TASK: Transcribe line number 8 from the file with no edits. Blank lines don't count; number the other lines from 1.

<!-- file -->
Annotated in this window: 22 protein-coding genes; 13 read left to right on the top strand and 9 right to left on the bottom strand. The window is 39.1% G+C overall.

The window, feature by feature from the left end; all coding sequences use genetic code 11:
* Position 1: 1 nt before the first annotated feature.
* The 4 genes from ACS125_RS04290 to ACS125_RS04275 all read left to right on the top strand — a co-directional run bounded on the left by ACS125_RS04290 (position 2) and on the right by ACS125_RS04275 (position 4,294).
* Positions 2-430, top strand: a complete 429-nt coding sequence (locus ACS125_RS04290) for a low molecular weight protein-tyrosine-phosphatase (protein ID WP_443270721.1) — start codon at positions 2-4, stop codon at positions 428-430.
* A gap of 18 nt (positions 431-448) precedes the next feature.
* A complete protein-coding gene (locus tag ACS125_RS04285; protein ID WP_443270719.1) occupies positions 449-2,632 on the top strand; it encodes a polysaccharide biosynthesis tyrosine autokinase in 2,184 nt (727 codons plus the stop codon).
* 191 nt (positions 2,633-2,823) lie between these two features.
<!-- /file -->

* 191 nt (positions 2,633-2,823) lie between these two features.